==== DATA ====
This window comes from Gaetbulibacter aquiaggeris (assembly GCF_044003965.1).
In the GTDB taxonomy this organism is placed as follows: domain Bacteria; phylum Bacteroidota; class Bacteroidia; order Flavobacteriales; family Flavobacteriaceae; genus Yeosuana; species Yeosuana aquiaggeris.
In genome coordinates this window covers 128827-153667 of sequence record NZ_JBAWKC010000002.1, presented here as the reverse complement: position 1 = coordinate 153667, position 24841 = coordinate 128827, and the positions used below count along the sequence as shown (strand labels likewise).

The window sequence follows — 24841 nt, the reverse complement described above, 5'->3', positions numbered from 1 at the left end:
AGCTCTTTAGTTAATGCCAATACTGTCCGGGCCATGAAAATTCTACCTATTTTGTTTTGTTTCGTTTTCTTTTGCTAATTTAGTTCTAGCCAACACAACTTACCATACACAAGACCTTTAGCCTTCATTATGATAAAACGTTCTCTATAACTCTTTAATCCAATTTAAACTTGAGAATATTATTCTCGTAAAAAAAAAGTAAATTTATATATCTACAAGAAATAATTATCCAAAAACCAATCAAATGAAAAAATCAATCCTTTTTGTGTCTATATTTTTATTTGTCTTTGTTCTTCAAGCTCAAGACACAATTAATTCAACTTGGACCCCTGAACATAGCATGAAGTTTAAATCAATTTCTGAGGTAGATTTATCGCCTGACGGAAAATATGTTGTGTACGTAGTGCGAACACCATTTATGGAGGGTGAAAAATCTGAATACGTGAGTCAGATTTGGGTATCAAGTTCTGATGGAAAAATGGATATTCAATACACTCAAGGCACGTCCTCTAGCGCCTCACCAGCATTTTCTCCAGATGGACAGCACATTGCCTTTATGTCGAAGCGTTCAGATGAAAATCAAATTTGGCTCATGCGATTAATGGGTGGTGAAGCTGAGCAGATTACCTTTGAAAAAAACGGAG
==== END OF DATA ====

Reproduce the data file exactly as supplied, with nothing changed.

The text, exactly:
This window comes from Gaetbulibacter aquiaggeris (assembly GCF_044003965.1).
In the GTDB taxonomy this organism is placed as follows: domain Bacteria; phylum Bacteroidota; class Bacteroidia; order Flavobacteriales; family Flavobacteriaceae; genus Yeosuana; species Yeosuana aquiaggeris.
In genome coordinates this window covers 128827-153667 of sequence record NZ_JBAWKC010000002.1, presented here as the reverse complement: position 1 = coordinate 153667, position 24841 = coordinate 128827, and the positions used below count along the sequence as shown (strand labels likewise).

The window sequence follows — 24841 nt, the reverse complement described above, 5'->3', positions numbered from 1 at the left end:
AGCTCTTTAGTTAATGCCAATACTGTCCGGGCCATGAAAATTCTACCTATTTTGTTTTGTTTCGTTTTCTTTTGCTAATTTAGTTCTAGCCAACACAACTTACCATACACAAGACCTTTAGCCTTCATTATGATAAAACGTTCTCTATAACTCTTTAATCCAATTTAAACTTGAGAATATTATTCTCGTAAAAAAAAAGTAAATTTATATATCTACAAGAAATAATTATCCAAAAACCAATCAAATGAAAAAATCAATCCTTTTTGTGTCTATATTTTTATTTGTCTTTGTTCTTCAAGCTCAAGACACAATTAATTCAACTTGGACCCCTGAACATAGCATGAAGTTTAAATCAATTTCTGAGGTAGATTTATCGCCTGACGGAAAATATGTTGTGTACGTAGTGCGAACACCATTTATGGAGGGTGAAAAATCTGAATACGTGAGTCAGATTTGGGTATCAAGTTCTGATGGAAAAATGGATATTCAATACACTCAAGGCACGTCCTCTAGCGCCTCACCAGCATTTTCTCCAGATGGACAGCACATTGCCTTTATGTCGAAGCGTTCAGATGAAAATCAAATTTGGCTCATGCGATTAATGGGTGGTGAAGCTGAGCAGATTACCTTTGAAAAAAACGGAG